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Triplet heifers take first steps on Turlock dairy

Triplet heifers take first steps on Turlock dairy

Three 2-week-old triplet heifers were born at local J & J Toste dairy.


POSTED December 17, 2010 10:13 p.m.

It was a normal day at J & J Toste Dairy in Turlock. The cows were eating, the dogs were running around and dairy workers were hard at work.

But when dairy owner John Toste went to go check on the cows, three newly born heifer calves were laying next to their three-year old Holstein mom. That day—Dec. 4—was a rare one indeed.

“It is very unusual for a cow to have triplets,” Toste said. “In the 50 years I have been in the dairy business, I have never seen triplets.”

According to the Washington State University College of Veterinary Medicine, only about one in every 105,000 cattle births are triplets and they estimated the odds of a cow birthing triplets of a single sex is about one in 700,000.

Turlock must be the exception to the rule, however, as heifer triplets were born about a year ago right down the street from J & J Toste Dairy at the dairy of Jim Vieira.

A 5-year-old Holstein cow gave birth to three heifers on July 7 at the Vieira’s dairy. Vieira’s Holstein was bred naturally with a bull and was the cow’s third pregnancy at the time. His triplets were a little underweight and were having trouble walking at the time, but were expected to be strong and healthy.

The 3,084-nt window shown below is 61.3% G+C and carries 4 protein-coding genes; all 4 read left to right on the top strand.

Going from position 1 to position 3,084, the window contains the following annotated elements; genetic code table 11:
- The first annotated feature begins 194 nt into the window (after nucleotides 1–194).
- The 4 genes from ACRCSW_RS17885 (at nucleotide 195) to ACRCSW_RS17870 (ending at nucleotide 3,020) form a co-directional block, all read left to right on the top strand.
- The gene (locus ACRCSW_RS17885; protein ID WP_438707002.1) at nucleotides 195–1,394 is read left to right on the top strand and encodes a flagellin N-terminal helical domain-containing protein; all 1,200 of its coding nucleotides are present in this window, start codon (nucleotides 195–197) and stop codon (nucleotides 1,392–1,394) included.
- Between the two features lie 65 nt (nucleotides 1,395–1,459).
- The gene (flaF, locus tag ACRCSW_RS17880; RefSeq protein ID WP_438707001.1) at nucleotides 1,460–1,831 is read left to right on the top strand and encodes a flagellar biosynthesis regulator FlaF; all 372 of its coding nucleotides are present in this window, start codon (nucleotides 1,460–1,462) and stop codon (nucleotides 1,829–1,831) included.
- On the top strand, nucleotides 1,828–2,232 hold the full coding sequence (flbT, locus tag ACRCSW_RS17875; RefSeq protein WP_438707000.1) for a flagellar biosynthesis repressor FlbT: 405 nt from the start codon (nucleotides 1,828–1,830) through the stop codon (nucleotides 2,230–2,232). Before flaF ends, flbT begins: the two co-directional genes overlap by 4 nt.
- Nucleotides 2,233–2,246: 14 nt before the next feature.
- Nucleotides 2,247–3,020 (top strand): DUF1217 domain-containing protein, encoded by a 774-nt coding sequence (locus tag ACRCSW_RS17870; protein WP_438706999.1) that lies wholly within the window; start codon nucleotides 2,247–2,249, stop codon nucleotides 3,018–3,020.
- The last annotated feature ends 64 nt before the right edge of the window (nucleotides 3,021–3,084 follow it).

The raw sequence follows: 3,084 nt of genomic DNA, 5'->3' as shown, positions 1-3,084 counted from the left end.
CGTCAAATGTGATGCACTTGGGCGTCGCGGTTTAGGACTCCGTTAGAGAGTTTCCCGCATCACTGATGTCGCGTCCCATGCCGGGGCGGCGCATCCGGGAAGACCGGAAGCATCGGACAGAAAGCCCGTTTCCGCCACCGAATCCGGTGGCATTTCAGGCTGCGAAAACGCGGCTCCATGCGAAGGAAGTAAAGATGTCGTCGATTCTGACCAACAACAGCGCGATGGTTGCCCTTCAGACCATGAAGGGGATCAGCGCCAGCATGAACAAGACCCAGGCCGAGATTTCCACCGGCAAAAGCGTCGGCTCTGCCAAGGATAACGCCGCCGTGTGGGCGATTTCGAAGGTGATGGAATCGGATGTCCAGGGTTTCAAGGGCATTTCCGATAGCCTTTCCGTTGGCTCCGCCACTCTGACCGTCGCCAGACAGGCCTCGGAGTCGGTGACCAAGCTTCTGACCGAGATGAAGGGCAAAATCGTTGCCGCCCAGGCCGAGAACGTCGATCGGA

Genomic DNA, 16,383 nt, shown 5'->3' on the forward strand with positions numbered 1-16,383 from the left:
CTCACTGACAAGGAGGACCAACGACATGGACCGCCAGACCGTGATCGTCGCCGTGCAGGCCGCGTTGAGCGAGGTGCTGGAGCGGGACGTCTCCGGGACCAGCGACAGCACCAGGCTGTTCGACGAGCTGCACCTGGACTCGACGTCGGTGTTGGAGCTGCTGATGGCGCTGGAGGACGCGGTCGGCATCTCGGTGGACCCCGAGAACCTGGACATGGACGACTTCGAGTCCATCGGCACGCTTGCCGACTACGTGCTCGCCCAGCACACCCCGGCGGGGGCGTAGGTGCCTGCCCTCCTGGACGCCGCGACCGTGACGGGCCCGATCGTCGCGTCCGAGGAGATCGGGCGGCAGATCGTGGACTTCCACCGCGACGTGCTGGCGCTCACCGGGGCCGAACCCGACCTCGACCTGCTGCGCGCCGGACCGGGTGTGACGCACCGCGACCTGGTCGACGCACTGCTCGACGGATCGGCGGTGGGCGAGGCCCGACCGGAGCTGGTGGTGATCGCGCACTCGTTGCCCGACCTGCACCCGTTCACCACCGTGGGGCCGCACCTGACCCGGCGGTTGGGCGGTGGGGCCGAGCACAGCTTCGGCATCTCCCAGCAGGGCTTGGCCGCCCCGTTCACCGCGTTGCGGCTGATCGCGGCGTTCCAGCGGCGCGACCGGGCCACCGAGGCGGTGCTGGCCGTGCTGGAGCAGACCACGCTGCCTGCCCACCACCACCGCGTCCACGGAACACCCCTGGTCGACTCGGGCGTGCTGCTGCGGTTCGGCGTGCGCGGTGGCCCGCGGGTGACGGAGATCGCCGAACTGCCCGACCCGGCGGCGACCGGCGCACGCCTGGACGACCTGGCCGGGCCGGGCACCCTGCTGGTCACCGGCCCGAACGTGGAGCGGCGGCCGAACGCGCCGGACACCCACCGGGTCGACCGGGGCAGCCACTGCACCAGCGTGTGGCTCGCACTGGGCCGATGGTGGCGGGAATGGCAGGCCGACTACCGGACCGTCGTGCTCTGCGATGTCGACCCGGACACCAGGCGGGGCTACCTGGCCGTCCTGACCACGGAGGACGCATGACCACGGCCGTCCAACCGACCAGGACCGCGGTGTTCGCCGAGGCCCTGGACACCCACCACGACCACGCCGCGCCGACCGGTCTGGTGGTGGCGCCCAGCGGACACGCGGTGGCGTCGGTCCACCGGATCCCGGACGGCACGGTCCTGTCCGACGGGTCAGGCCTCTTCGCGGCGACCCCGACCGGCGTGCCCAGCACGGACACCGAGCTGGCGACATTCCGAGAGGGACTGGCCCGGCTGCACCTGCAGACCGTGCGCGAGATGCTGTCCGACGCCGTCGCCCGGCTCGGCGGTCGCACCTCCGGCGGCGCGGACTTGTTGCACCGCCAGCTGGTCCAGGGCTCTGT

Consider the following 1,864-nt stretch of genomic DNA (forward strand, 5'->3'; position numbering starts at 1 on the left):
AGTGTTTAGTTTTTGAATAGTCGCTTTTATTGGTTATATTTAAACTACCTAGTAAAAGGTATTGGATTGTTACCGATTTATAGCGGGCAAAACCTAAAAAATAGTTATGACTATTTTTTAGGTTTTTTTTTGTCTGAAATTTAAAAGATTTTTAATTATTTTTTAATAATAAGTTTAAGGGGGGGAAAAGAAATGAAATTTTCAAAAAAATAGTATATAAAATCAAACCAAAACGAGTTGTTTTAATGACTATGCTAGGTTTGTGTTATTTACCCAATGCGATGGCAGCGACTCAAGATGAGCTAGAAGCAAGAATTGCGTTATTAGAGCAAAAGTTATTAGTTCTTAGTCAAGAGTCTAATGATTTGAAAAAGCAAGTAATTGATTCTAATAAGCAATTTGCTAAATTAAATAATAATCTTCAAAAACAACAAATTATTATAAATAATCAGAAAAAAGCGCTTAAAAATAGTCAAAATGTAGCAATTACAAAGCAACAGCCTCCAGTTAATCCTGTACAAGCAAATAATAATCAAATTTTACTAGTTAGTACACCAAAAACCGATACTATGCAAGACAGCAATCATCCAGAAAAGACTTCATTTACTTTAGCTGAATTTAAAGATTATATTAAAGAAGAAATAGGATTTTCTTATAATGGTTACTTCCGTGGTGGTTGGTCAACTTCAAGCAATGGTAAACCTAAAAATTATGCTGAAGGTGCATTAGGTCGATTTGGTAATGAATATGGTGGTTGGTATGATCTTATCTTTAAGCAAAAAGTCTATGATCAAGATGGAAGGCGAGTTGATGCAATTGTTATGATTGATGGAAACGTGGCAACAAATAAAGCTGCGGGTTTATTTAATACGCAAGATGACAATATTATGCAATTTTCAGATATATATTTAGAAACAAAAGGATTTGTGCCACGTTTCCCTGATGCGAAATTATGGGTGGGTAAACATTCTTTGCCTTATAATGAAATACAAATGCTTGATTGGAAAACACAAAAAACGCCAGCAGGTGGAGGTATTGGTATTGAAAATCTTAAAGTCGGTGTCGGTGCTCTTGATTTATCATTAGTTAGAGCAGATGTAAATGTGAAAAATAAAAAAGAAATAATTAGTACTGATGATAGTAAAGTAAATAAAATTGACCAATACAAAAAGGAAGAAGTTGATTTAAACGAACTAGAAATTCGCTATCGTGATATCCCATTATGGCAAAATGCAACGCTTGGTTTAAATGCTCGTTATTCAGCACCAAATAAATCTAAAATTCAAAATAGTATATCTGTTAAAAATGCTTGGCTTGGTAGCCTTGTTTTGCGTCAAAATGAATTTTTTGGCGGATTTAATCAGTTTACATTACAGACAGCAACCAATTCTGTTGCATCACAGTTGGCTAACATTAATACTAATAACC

Toste’s triplets are now two weeks old and they are already walking around, mooing and even sucking on fingers in search of some milk.

They are expected to be strong healthy heifers that will be good milking cows as they get older. Unfortunately, their mother didn’t survive the birthing process, dying a couple of days later. The dairy believes that giving birth to triplets was too much for the 3-year old mother who has only had one previous pregnancy, giving birth to one calf.

“It’s hard for cows to have three at a time,” Toste said.

The heifer triplets have already been named—Oreo, Snowflake and Oatmeal—and even though they have similar markings, dairy staff can tell them apart from their different dispositions.

Triplets are extremely rare in cows, but all three calves being the same sex is even rarer. Typically, the cow will have two calves the same sex and one the opposite sex. But Toste’s dairy got the best of both worlds with a rare triplet birth and even rarer same sex triplet birth.

“I’ve heard about triplets being born, but I have never seen it,” Toste said.

Prior to Toste’s 50 years on the dairy, his father had also never seen a triplet birth in his 50 years. “It’s like a once in a life time thing,” said Angel Toste, John Toste’s daughter-in-law.

To contact Maegan Martens, e-mail mmartens@turlockjournal.com or call 634-9141 ext. 2015.

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